Advertisement
HomeCollectionsSeries Ee
IN THE NEWS

Series Ee

FIND MORE STORIES ABOUT:
FEATURED ARTICLES
BUSINESS
By JANE BRYANT QUINN | April 3, 1995
NEW YORK -- The U.S. Treasury just announced a new interest-rate structure for Series EE savings bonds. The new yields will be better for buyers who will hold their bonds less than five years. For longer-term holders, it all depends. You could earn a bit less than the older bonds paid, depending on how interest rates do.The change takes effect May 1. Starting then, the rates on all newly issued EE bonds will be linked to market rates. EE bonds held for less than five years will earn 85 percent of the average six-month Treasury bill yield.
ARTICLES BY DATE
BUSINESS
Eileen Ambrose | November 2, 2012
The new rates for U.S. Savings Bonds are out. And at least the Series I bonds offer a better rate than you get at the bank. Series I bonds purchased this month through the end of April will earn an annualized 1.76 percent for the first six months. Series I bonds are inflation protected. The bond has two rates: a fixed rate for the life of the 30-year-bond and an adjustable rate that goes up and down with inflation every six months. New I bonds carry a zero percent fixed rate, and a 1.76 percent annual rate tied to inflation.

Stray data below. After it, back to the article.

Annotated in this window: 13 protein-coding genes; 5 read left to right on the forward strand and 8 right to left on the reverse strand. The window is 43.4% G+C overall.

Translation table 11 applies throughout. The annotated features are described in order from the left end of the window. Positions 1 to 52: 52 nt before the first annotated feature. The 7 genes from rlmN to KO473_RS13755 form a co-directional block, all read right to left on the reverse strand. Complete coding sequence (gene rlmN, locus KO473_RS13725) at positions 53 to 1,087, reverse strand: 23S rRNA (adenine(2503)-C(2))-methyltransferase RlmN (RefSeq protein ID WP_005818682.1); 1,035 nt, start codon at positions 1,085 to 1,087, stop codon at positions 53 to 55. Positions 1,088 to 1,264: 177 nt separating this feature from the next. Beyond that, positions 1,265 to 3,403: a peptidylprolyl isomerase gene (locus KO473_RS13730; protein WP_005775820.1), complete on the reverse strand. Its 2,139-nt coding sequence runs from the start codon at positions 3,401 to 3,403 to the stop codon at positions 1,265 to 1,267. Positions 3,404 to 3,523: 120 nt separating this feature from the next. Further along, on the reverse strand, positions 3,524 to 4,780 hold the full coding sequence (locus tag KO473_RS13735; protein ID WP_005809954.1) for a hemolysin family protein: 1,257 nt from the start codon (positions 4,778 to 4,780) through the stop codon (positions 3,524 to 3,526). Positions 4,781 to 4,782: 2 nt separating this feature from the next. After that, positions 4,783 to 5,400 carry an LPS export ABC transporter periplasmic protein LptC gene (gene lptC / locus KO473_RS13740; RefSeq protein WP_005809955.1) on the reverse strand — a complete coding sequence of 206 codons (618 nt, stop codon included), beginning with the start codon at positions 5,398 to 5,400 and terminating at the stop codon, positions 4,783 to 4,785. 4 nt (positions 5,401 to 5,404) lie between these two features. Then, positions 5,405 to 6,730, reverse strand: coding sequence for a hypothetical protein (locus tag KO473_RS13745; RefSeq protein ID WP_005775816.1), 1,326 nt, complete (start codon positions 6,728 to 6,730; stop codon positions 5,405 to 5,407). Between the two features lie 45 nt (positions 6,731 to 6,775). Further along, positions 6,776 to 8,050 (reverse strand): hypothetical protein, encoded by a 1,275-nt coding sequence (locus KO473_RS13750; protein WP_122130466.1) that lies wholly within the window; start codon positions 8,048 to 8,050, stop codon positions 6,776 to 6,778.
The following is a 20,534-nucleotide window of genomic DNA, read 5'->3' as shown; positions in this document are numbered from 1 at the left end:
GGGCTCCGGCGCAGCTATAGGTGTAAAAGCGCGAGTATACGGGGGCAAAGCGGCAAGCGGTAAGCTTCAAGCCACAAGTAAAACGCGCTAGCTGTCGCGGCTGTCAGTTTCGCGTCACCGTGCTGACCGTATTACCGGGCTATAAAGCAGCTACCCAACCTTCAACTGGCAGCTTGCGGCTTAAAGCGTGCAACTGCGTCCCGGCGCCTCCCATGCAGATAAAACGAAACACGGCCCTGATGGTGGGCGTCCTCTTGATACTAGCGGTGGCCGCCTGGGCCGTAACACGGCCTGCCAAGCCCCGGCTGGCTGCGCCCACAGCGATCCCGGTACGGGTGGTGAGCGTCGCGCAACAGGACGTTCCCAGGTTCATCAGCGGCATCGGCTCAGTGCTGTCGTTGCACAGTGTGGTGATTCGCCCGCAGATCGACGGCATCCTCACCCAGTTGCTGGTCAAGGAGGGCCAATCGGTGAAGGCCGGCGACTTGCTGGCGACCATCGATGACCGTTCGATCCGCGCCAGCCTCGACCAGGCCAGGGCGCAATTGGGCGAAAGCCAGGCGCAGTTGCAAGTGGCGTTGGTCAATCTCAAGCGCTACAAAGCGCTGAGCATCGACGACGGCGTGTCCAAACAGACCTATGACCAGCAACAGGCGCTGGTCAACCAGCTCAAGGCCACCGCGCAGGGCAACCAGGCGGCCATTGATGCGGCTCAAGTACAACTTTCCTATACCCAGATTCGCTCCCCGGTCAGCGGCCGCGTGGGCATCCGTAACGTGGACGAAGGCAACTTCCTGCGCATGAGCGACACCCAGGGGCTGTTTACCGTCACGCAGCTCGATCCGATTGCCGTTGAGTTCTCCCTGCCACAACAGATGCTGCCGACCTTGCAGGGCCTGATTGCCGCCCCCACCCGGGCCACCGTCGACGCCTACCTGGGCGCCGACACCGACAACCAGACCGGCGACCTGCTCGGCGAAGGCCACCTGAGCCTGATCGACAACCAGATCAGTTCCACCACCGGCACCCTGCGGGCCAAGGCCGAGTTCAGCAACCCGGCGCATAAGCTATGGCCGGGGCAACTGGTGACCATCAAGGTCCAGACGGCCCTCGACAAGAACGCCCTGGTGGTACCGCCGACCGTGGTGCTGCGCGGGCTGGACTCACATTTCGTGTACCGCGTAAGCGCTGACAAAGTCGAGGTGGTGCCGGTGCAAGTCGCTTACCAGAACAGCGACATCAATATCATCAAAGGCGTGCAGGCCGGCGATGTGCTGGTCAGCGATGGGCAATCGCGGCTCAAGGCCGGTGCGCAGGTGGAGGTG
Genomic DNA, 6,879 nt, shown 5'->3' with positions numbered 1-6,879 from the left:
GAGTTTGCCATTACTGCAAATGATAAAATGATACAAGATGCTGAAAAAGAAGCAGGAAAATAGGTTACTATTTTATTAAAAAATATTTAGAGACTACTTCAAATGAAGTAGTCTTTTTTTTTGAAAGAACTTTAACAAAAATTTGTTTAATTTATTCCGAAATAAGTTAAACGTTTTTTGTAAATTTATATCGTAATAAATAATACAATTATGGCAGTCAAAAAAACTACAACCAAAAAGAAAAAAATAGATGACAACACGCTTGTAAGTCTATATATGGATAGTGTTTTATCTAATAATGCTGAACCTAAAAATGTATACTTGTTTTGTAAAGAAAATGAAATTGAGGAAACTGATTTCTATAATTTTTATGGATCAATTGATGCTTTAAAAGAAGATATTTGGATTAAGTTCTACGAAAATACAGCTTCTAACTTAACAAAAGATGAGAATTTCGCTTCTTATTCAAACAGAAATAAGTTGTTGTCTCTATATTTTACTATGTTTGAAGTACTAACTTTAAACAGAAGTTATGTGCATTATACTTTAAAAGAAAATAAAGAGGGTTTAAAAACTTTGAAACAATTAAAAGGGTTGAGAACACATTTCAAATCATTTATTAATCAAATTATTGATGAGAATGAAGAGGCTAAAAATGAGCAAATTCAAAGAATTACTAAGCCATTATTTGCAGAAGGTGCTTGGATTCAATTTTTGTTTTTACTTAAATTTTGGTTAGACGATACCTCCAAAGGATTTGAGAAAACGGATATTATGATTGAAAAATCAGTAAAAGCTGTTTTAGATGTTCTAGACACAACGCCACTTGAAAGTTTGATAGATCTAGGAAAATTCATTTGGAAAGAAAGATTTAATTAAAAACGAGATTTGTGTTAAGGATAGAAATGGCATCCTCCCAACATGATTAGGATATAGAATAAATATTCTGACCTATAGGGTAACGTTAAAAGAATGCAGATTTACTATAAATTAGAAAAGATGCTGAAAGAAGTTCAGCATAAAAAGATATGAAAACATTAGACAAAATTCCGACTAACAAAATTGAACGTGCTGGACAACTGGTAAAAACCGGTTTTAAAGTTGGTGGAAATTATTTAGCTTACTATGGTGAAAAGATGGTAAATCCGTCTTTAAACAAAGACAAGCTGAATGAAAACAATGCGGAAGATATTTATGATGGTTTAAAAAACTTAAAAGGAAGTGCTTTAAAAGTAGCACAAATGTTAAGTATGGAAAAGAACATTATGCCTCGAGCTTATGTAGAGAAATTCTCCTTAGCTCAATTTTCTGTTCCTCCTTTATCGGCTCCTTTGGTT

Advertisement
BUSINESS
By Neil Downing and Neil Downing,THE PROVIDENCE JOURNAL | December 9, 2001
Under the tree at Christmas this year, Americans may find an old gift, wrapped up in new paper, courtesy of their Uncle Sam. The Series EE U.S. Savings Bond, which has been a staple among gift-givers for more than 20 years, will get a new name: the Patriot Bond. And government officials plan to make the bond available just in time for the holidays. The U.S. Treasury is making the change in response to Congress, which wants the government to resurrect the World War II-era War Bond campaign to help fight terrorism.
BUSINESS
By EILEEN AMBROSE | August 1, 2004
TIME IS RUNNING out for HH savings bonds and investors who may want them. At the end of this month, the federal government will stop issuing new HH bonds, which were introduced 24 years ago. The HH bond was never as popular as its siblings - Series EE and I bonds - which was part of the problem. Investors have more than $205 billion tied up in all types of savings bonds, but only $14.2 billion of that, or about 7 percent, is held in HH bonds. With low demand for HH bonds, the Treasury Department concluded they weren't worth the administrative expense.